This is a challenging moment for me. I am an American Jew deeply connected personally, professionally, and spiritually to the State of Israel. I have struggled recently through periods of deep disappointment bordering on outrage about actions undertaken by the State and trends that signal the rise of antidemocratic tendencies among the electorate. I have also felt a deep sense of impotence as a non-citizen and non-resident who is both implicated — out of a good sense of Jewish peoplehood — in the actions of the State of Israel, as well as in the behavior of Jewish communal organizations that sometimes give cover to these actions, and are largely incapable, except through complicated networks of influence, to lead toward processes of change.

To paraphrase David Hartman, z”l, Israel has lost the quality of being primarily a “naches machine” for American Jews; it is now exporting meaningful quantities of disappointment.

But the issue now is not me, and it is not Israel; the problem we face is that both the right and the left have misconstrued and misrepresented liberal Zionism. The problem of the moment is not merely one of identities, but of ideas.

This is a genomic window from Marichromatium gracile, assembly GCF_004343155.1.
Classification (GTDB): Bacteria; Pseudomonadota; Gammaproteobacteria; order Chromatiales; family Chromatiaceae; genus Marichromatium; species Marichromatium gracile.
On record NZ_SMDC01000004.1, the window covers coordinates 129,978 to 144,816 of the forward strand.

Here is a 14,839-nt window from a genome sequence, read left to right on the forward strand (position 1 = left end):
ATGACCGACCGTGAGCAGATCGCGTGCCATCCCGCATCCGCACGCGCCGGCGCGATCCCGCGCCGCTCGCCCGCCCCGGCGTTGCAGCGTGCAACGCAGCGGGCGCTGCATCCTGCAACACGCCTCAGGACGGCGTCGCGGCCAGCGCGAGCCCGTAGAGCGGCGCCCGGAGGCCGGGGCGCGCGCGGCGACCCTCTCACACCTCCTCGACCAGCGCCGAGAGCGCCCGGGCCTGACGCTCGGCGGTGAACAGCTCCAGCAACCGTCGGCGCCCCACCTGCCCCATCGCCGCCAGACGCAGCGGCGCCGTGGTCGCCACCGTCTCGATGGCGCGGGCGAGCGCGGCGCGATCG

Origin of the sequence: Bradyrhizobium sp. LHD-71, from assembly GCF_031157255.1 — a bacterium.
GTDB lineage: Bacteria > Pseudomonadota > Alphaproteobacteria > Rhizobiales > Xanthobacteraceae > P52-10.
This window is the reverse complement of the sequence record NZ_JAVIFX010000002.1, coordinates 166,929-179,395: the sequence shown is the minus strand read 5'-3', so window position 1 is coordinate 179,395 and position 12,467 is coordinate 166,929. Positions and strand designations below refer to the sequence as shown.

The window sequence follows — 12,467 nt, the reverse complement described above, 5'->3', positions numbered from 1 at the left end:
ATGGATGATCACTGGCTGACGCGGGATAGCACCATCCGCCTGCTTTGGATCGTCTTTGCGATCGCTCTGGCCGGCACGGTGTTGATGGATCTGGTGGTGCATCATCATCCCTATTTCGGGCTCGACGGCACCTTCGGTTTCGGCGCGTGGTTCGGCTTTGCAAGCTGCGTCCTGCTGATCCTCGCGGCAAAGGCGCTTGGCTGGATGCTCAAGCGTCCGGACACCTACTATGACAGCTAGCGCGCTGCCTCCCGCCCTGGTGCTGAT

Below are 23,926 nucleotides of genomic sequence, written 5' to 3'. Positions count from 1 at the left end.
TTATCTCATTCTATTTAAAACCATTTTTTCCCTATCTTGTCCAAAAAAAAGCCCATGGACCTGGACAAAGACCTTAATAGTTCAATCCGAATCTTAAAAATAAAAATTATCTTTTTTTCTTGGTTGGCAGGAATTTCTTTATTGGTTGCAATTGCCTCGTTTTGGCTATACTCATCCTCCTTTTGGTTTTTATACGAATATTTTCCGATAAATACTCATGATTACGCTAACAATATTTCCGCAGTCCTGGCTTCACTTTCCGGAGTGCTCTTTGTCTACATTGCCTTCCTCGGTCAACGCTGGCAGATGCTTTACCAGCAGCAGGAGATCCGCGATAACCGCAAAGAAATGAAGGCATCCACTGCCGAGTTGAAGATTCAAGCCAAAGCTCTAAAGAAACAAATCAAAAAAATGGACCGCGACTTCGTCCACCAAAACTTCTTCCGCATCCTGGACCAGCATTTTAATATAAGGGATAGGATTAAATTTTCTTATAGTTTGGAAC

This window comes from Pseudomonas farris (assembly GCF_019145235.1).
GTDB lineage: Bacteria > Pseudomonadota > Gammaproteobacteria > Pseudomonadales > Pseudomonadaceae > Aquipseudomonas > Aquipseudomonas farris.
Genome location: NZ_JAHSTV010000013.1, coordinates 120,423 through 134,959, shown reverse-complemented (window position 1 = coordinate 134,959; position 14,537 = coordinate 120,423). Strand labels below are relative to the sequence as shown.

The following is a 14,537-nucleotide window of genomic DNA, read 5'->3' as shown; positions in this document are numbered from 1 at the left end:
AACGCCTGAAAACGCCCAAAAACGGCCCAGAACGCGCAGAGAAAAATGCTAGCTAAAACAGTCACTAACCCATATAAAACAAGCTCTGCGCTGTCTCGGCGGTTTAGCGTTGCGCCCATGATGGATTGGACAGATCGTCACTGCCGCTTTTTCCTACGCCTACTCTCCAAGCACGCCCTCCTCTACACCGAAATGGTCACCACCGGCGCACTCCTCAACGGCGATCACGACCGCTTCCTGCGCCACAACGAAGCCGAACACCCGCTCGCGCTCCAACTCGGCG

Simply put, one of the greatest philosophical mistakes we Jews made following the creation of Israel was the too-quick transformation of Zionism from a discourse of imagination into a discourse of loyalty.

Consider the breathtaking diversity of Zionist ideas and dreams prior to the creation of the State of Israel. In Jewish educational environments such as my own, we were taught to think of these in strict categories. Political Zionism aimed to solve “the Jewish problem” of intrinsic, unending alienation from the structures of power and authority with a nationalist response. Religious Zionism sought to reconcile deep-seated longings for a return to the land and for the messianic age with an open window of political possibility that could achieve pieces of those longings, even incrementally. Cultural Zionism sought to retrieve the spiritual integrity of the Jewish People after millennia of dislocation, dispersion, and cultural deracination.

In this account, in spite of the competition among these ideas, each thinker and movement is afforded a pride of place in a (retrospectively) collaborative project. Some aspects of this wide network of ideas succeeded more than others and had greater staying power within the State once it finally arrived. But this retrospective narrative validated different ideas as partners in the solving of a Big Problem — the absence of statehood and statecraft — and enabled the translation of those ideas to the mechanics of running the state once we had it.